From: Gordon Burditt
Newsgroups: comp.lang.c
Subject: Re: alloca()
Date: 25 Jan 1999 09:34:09 GMT
Message-ID: <>

>I'm curious to hear a little about a function called alloca().
>The (Solaris) man page I have here tells me that it allocates
>memory on the stack, which is then automatically freed when you
>return. Now, I'm well aware that alloca() is Not Standard And
>thus System Dependant and Beyond The Scope Of This Group,
>so please don't feel the need to reply just to tell me that. On
>the other hand, I'm interested to know how portable this is in
>practice, and what advantages and disadvantages it has w.r.t
>malloc() et al. I've seen it used a fair bit, and presumably the
>authors of the code must have had some reason for using it.

This function is one of the most horribly unportable abominations I have ever tried to implement. There are ways to try to implement it with malloc(), but if the memory is actually allocated on the stack, it causes lots of problems. You're pretty much stuck with needing to implement this in the compiler as a built-in.

You can write a function that knows about linkage conventions that adjusts the stack, but on one architecture (which didn't use a stack frame pointer), I ended up having to allocate something like 128 bytes extra on each call, due to possible register saving. That 128 byte figure was a guess as to what the worst case was, and I think it involved some (unreasonable) assumptions about the maximum number of arguments to functions that call alloca(). You did get those bytes back when the function exited. If it had been practical to modify the compiler-generated function exit sequences, life would have been much simpler.

What's the problem? Well, if you start allocating stuff on the stack when there's already stuff on the stack, you have alloca() allocating stuff in the middle of it, which really messes up argument passing, where stuff pushed on the stack is supposed to be contiguous. Horrible example:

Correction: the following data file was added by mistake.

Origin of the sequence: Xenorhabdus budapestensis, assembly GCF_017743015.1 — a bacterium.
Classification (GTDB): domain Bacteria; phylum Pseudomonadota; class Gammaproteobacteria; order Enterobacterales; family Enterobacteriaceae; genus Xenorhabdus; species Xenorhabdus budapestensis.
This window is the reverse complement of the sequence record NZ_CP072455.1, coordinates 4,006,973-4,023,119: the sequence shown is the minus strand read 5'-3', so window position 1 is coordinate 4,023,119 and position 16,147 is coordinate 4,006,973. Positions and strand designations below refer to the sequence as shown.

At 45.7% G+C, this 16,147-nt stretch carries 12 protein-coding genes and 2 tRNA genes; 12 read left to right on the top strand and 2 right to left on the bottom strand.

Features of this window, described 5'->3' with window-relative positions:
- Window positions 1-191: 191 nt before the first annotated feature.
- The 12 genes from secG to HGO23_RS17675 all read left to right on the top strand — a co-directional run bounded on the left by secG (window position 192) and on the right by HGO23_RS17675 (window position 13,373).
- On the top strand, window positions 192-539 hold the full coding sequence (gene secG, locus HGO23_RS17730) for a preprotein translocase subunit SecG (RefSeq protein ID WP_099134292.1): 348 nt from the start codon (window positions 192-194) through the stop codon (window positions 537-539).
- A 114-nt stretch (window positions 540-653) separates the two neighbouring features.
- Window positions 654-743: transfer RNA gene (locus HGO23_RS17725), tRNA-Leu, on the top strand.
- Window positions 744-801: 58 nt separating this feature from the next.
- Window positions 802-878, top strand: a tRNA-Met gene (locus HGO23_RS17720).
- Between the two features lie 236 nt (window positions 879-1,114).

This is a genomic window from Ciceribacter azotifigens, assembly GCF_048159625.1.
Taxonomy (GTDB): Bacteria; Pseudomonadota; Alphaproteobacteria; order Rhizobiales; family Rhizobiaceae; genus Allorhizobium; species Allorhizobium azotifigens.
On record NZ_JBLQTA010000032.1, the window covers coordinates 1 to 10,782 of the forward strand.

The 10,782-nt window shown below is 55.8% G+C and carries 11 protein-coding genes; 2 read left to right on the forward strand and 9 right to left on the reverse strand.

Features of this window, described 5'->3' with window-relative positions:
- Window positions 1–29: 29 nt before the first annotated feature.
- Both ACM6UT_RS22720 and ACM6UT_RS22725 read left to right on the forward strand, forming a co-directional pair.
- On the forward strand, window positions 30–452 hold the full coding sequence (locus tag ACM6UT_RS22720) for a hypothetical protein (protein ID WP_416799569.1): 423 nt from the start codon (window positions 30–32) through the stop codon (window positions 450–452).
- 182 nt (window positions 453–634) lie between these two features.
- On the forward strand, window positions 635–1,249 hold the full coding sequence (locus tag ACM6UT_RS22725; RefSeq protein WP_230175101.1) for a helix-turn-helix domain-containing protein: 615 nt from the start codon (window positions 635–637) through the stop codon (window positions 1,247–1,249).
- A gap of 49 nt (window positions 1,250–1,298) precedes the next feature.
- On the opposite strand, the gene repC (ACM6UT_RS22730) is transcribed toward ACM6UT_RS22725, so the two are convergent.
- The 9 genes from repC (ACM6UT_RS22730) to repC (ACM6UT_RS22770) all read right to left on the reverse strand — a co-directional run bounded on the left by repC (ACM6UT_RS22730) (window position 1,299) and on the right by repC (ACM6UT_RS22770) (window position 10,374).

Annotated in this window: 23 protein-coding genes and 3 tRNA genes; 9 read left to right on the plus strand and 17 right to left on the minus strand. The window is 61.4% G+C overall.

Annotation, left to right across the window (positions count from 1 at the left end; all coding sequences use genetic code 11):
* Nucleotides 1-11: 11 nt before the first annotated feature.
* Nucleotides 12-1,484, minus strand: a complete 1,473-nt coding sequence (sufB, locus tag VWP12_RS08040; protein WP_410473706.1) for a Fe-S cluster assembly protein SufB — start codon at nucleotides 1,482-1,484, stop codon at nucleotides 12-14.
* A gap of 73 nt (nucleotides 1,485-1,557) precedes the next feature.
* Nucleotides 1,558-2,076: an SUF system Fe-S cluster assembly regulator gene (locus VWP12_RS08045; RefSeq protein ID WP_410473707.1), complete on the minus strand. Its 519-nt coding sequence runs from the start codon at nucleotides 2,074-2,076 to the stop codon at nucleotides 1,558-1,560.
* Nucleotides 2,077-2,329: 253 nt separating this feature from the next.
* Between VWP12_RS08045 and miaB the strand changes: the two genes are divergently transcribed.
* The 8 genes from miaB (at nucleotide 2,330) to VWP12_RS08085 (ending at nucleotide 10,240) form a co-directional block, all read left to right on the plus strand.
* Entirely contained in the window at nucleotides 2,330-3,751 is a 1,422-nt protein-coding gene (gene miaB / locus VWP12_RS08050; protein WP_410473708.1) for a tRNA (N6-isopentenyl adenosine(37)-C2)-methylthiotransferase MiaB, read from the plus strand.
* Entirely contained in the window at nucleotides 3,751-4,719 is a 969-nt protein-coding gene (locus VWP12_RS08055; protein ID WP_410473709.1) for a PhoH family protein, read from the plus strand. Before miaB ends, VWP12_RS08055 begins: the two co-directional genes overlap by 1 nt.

printf("%p %p %p %p %p\n", alloca(1), alloca(2), alloca(10), 
	alloca(8), alloca(20));

Now, where can you use alloca? I think this is reasonably safe:

You may use alloca() in the form of:

	pointer_variable = alloca(expression);
as an expression statement in the outermost block of a function.

You are asking for trouble if you use it anywhere that doesn't fit this description. You are likely to run into trouble if you use alloca() in any of these places, because there might be something on the stack at the point alloca() is called:

  1. Inside a loop.
  2. Inside any block that begins with local variables, except the outermost block of a function, especially if the allocated memory is used after exiting this block.
  3. Using any expression more complicated than a pointer variable on the left hand side of an assignment, including one element of an array of pointers.
  4. Where the return value of alloca() is used as a function argument.
  5. In any context where the value of the = operator is used, such as
    	if ((pointer_variable = 
    		alloca(sizeof(struct something))) == NULL) { .... }

And I expect that someone will call me on even THAT highly restrictive limitation not being conservative enough for the code generated by some compilers. Now, if it's done as a compiler builtin, you might manage to get around the problems.

Once I finally got that alloca() function figured out, it worked reasonably well - as I recall, the primary use for it was in a Bison parser. That 128 bytes wasted per invocation combined with a fixed stack size could be a nuisance. Why didn't I just use GCC? Because this was an attempt to port GCC, initially using cross-compilers, to a machine that turned out to barely have enough memory to compile GCC (1.35 or so) natively. When GCC 2 came out, it turned out to be enough of a memory pig that natively compiling itself was out of the question.

Gordon L. Burditt